News & Insight

Bulletin May 21, 2020
Signature Living: deeds, guarantees and Mercury Tax

Signature Living: deeds, guarantees and Mercury Tax

In March 2020, the High Court was asked to consider whether two deeds of guarantee were enforceable, even though the deeds were not attested by a witness.

Signature Living Hotel Ltd v Sulyok

The agreements were entered into by Signature Living Hotel Ltd (the “Borrower”) and Andrei Sulyok (the “Lender”) in order to guarantee a loan of £188,000 made by the Lender to the Borrower.  The agreements were expressed to be deeds.

The sole director of the Borrower executed the agreements on behalf of the Borrower (in addition to a loan agreement) but failed to have his signature attested by a witness.  The validity of the guarantees was challenged by the Company on the basis that the formalities for the execution of a deed had not been followed.

How to create a deed

The Law of Property (Miscellaneous Provisions) Act 1989 provides that an agreement is validly executed as a deed (by an individual) if and only if:

  1. it is signed:
    • by him in the presence of a witness who attests the signature; or
    • …; and
  2. it is delivered as a deed.

Section 46 of the Companies Act 2006 provides that a document is validly executed as a deed by a company if it is duly executed by that company and is delivered as a deed.

Section 44(2) of the Companies Act 2006 provides that a document is validly executed by a company if (inter alia) it is signed by a director of the company in the presence of a witness who attests his or her signature.

The High Court’s view

The High Court accepted that the Company’s signature on the deeds of guarantee was not witnessed.  As a result, no deed had been formed (section 44(2) not having been complied with).

The court considered R (On the application of Mercury Tax Group & Another v HMRC (2008). The obiter from Mercury Tax states that a defective deed cannot survive as a simple contract, on the basis that the parties had intended the documents to be deeds and their validity must be judged on that basis.

The Court in Signature Living took a different view, stating that if an otherwise valid contract of guarantee is intended to be embodied in a deed but the formalities as to creating a deed have not been complied with, the creditor could still enforce the agreement as a simple contract.  The Court did not follow the obiter in Mercury Tax.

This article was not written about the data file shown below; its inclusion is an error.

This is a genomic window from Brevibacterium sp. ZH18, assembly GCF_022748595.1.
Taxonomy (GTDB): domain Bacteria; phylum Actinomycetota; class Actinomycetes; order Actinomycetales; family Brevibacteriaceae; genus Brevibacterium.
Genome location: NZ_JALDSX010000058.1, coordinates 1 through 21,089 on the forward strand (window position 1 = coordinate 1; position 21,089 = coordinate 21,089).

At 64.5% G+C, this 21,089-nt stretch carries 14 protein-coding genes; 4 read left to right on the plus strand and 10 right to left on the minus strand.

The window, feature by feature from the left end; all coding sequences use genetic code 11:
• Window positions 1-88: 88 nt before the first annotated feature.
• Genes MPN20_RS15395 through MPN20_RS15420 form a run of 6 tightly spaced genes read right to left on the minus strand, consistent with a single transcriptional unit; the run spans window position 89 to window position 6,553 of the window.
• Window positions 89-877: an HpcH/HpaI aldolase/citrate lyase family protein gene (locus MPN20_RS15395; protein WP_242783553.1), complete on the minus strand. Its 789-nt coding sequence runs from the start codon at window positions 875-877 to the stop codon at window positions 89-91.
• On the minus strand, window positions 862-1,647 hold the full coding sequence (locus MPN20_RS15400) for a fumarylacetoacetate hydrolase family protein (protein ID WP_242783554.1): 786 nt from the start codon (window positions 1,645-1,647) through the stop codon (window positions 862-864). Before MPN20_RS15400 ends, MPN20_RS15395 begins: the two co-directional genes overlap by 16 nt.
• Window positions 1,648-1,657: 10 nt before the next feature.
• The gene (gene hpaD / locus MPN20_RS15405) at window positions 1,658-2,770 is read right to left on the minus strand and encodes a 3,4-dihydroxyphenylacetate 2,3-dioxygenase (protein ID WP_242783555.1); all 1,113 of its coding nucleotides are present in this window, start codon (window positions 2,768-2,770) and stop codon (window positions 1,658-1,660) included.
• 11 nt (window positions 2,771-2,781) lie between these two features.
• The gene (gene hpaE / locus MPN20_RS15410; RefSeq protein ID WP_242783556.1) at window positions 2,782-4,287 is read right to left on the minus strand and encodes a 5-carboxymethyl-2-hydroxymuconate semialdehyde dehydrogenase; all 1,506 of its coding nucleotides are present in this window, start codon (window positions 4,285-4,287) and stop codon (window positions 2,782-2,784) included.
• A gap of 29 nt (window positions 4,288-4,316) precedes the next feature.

Could the guarantees be said to have formed as simple contracts?

The Court looked at the guarantees that had been signed by the Lender and the Borrower.  They were found to contain the necessary requirements to form a guarantee:

  • they were in writing, as is required by the Statue of Frauds 1677;
  • they were signed by a sole director, which is a valid means (for the purposes of the Companies Act 2006) of a company signing a simple contract; and
  • each contract was expressed to be signed by the Borrower in consideration of the Lender providing the loan,

and then the other requirements for contract formation were clearly there: offer and acceptance, intention to create legal relations and nothing to suggest that the contract should be void for reasons of public policy.

The Lender was therefore entitled to enforce the guarantees.

Final thoughts

This case is, we would suggest, a welcome clarification that a simple contract can survive a botched attempt to create a deed.

That must be the sensible public policy conclusion.  If the parties have gone to all the trouble to execute a deed, but have tripped over an execution formality, then it would seem somewhat perverse that they should be prevented from having formed a mere simple contract.

Nevertheless, to form a simple contract the necessary conditions must still be satisfied.

Deeds are often used where there is no consideration passing between the parties or where the nature of that consideration is unclear.  In such cases a botching in the execution of the deed could very well result in no contract being formed at all.

So too beware circumstances where a deed is being used to lengthen the limitation period from six to 12 years.  And so too beware circumstances where a deed is being used to create a power of attorney, where botching the deed formalities will likely be fatal to purpose of the document being executed.

As with all things with deeds, careful thought needs to go into when and where they are executed and these kinds of issues can usually be avoided if proper thought and due care goes into the execution process.

This piece was researched and prepared by Amir Kursun with input from Henry Humphreys.

All the thoughts and commentary that HLaw publishes on this website, including those set out above, are subject to the terms and conditions of use of this website.  None of the above constitutes legal advice.  Much of the above will no doubt fall out of date and conflict with future law and practice one day.  None of the above should be relied upon.  Always seek your own independent professional advice.

Humphreys Law

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